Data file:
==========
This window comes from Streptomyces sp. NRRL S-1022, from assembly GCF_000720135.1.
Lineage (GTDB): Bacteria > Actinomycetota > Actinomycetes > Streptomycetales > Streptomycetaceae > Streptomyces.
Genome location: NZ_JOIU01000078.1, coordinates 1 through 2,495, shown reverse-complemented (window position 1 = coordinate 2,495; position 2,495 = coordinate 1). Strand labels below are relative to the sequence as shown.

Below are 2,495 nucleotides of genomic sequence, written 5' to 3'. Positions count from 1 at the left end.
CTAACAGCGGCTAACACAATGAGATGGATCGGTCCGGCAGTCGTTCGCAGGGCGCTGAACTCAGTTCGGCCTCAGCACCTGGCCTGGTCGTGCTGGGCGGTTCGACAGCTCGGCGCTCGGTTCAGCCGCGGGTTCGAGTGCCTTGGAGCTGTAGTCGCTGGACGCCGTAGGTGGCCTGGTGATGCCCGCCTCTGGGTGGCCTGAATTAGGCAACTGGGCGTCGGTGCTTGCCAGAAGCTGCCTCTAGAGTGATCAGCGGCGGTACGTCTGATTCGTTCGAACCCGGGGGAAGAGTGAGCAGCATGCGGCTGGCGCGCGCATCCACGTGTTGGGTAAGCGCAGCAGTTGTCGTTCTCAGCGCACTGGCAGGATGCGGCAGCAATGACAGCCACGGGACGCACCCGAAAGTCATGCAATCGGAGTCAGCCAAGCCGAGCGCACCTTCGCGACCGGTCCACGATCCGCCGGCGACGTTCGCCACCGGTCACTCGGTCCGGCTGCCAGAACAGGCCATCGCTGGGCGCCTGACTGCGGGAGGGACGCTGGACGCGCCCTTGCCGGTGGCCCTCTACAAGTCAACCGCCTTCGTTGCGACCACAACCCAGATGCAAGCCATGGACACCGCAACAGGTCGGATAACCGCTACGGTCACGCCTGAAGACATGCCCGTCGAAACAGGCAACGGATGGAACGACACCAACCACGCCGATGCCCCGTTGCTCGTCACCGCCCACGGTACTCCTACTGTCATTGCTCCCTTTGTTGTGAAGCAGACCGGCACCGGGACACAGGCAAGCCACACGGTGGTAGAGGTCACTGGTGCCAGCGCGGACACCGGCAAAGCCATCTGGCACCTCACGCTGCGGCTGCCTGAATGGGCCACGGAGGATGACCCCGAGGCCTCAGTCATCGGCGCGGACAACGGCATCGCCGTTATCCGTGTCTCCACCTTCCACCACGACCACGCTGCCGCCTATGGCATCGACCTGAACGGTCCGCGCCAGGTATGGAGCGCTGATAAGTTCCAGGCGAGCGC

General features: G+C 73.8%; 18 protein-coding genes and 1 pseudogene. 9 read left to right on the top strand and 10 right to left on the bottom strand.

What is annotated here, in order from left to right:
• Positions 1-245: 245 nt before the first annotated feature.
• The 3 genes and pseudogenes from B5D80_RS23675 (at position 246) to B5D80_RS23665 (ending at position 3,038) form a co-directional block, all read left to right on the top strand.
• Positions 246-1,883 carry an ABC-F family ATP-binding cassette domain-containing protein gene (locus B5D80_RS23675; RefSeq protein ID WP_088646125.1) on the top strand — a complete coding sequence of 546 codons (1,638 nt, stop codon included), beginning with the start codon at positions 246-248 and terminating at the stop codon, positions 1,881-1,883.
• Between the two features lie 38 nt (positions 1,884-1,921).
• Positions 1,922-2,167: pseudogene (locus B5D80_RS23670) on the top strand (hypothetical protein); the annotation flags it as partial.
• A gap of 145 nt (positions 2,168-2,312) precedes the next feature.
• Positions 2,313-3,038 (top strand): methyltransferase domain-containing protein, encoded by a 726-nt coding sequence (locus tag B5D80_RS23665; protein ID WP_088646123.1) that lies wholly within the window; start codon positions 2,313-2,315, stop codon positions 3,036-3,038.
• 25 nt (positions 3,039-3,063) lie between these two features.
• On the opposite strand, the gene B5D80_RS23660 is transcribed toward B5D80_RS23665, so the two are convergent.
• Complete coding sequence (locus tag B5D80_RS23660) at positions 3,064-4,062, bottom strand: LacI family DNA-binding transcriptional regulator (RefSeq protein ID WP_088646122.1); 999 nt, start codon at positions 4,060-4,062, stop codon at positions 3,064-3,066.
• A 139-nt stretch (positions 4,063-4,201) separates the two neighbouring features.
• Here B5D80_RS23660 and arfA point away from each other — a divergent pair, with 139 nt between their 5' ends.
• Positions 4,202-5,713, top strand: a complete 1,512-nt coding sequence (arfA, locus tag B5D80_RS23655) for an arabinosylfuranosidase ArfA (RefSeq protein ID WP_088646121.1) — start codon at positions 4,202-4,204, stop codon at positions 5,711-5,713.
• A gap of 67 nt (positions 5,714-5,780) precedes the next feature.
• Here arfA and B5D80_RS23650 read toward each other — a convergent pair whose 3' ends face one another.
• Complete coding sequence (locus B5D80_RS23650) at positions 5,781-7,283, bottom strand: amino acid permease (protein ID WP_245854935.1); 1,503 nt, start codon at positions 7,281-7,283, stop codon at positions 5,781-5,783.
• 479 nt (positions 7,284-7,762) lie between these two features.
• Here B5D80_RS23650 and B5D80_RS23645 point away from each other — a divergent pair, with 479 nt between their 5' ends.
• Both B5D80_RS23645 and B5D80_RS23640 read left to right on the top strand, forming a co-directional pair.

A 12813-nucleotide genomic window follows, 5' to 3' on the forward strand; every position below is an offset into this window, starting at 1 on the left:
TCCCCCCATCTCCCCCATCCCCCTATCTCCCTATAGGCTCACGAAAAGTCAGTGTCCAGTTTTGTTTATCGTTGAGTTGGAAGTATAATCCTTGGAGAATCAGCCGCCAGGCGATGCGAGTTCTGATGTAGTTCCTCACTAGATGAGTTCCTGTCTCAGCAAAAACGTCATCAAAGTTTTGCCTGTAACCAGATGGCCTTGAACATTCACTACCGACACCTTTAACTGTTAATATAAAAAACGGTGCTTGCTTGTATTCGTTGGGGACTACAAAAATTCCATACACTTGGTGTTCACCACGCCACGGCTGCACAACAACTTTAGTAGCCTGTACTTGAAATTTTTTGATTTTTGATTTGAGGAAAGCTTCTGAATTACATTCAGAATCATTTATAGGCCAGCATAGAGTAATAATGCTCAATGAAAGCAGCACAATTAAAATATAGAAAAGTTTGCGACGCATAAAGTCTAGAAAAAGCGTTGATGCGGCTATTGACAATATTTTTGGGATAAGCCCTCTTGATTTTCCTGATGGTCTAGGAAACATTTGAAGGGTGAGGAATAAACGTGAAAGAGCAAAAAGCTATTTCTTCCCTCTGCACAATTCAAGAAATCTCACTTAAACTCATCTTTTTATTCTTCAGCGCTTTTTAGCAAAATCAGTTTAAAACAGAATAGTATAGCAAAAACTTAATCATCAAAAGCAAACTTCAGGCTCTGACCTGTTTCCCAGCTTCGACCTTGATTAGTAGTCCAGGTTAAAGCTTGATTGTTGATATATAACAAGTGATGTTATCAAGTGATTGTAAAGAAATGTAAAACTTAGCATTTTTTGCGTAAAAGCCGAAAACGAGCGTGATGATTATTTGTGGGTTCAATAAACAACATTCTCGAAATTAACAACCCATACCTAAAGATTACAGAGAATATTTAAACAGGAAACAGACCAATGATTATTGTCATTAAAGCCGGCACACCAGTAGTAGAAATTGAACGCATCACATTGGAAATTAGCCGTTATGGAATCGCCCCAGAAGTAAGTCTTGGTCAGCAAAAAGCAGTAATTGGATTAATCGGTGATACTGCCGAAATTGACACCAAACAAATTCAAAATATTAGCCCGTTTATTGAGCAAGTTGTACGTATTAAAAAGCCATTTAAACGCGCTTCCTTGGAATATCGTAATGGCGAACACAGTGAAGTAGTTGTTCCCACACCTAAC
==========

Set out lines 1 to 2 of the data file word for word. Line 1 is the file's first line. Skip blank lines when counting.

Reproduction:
This window comes from Streptomyces sp. NRRL S-1022, from assembly GCF_000720135.1.
Lineage (GTDB): Bacteria > Actinomycetota > Actinomycetes > Streptomycetales > Streptomycetaceae > Streptomyces.